How Biometric Technology and Analytics are helping retailers bounce back

By Gary Williams, Director of Sales and Consultancy UK and Ireland at Spitch

They say that necessity is the mother of invention, and the last year has created a lot of new needs for consumers and business owners alike. With the pandemic forcing non-essential retailers to close their doors for the majority of 2020, many were forced to face the realities of e-commerce strategies.

This did create opportunities for creativity, with even the smallest retailers embracing new solutions such as digital wallets, open banking, voice recognition and artificial intelligence. All of these technologies have experienced an adoption boom over the last twelve months as retailers moved their focus almost exclusively online.

E-commerce has changed the way that customers have shopped drastically and as a result, customer expectations have changed. So, what is it that customers are looking for from an e-commerce experience?

  1. Preference for self-service technologies

Customer expectations have been evolving over a number of years but no more so than during the pandemic. While face to face interactions were once the markers of a positive retail experience, the renewed focus on hygiene and a growing familiarity with e-commerce has changed the landscape. Customers are now much more readily engaging with e-commerce sites, a change that is predicted to be permanent, even after the pandemic ends.

The rise in e-commerce has led to an increasing preference for self-service technologies like AI chatbots and agents. Voice technologies are also working to improve customer experiences with automated call centres utilising language processing to service customers. It is even happening in the home, with people turning to their Alexa’s to make snap Amazon purchases. These technologies allow customers to buy products and gain assistance with their enquiries without interacting with another human being. This means that they can get help at any time, improving the customer experience and also reducing costs for businesses.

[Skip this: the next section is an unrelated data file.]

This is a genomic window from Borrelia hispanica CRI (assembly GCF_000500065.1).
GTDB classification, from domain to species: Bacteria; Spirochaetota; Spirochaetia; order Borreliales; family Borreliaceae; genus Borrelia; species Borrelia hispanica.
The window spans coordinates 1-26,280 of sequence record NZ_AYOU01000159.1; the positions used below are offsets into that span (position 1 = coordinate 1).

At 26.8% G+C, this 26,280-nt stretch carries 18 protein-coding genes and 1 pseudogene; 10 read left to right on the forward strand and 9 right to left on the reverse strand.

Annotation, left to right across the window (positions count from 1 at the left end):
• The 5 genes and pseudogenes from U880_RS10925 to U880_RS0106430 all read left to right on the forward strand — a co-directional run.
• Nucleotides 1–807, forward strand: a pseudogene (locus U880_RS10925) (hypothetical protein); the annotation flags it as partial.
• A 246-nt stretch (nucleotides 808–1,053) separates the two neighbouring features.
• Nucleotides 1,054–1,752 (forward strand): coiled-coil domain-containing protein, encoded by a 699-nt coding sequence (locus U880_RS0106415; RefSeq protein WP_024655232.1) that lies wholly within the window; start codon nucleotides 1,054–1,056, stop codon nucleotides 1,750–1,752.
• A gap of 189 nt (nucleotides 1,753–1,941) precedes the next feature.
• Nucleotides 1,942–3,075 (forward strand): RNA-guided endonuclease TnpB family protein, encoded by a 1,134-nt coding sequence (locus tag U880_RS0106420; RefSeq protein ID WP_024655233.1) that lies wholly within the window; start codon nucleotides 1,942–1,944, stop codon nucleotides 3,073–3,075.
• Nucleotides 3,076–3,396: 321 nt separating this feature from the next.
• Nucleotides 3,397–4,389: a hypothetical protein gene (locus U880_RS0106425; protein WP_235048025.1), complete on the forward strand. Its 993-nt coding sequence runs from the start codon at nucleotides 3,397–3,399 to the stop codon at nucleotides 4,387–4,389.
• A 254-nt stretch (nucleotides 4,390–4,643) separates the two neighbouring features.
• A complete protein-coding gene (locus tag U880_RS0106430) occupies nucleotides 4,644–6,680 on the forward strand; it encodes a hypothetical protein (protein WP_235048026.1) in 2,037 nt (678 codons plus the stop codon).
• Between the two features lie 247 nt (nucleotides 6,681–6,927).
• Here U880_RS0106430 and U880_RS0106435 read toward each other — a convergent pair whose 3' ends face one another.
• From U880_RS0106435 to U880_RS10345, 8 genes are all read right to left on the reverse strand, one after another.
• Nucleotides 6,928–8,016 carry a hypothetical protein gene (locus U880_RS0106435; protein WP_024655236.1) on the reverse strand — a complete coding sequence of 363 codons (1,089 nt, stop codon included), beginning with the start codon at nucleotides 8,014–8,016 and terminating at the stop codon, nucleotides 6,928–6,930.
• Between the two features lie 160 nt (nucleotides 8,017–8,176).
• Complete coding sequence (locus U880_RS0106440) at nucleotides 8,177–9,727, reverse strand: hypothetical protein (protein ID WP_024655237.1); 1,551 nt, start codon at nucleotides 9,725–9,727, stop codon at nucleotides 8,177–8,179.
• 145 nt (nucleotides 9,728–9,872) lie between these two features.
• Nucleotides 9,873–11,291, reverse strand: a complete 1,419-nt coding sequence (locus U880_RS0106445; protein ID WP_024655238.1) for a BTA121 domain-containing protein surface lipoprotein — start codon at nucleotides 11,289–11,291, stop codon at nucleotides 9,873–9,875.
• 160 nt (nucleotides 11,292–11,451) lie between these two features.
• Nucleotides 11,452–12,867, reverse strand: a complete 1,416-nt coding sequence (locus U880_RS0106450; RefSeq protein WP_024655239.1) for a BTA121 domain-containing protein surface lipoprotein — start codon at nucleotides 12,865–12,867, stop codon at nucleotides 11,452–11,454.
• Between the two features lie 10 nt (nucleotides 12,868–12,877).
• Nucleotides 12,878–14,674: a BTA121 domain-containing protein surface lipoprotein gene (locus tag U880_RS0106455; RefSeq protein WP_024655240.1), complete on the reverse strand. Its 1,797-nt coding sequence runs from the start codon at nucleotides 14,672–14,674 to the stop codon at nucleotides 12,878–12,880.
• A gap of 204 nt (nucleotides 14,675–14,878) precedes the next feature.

1. Positive customer experience

Despite the growing trend towards self-service, the significance of maintaining a positive customer experience is still paramount. As businesses expand their e-commerce offering, they need to be able to balance good customer service by adding new channels and touchpoints to the customer journey for example manned chatbots on websites or an automated helpline for returns or enquiries. Businesses that can do so are much more likely to be secure in the future with buyers willing to pay more for a great customer experience.

Technology such as conversational analytics allows businesses to analyse all the channels of interaction in the omnichannel environment, whether voice, text or even social media. This means that you can infer characteristics such as emotional state and personality from a customer’s tone of voice. In turn, this gives companies the ability to mould their customer service to their customers more effectively, resulting in greater customer satisfaction.

  1. Secure Data

With increased exposure to customer’s financial information, e-commerce comes with greater risk in terms of cybersecurity breaches. Customers looking to carry out a transaction expect the business to be able to keep that information safe. In the same way that many adopt two-factor authentication to secure online purchases, technology such as voice biometrics can also help to identify customers over the phone. This helps to keep their data safe and secure without delaying the process, improving customer experiences and security simultaneously.

Moving forward retailers need to invest in multiple touchpoints, and an omnichannel approach is becoming self-evident for businesses that want to survive long-term. Biometric technology and analytics are helping to make brands more accessible to customers than ever before and giving businesses the tools they need to attract and retain customers now and in the future.

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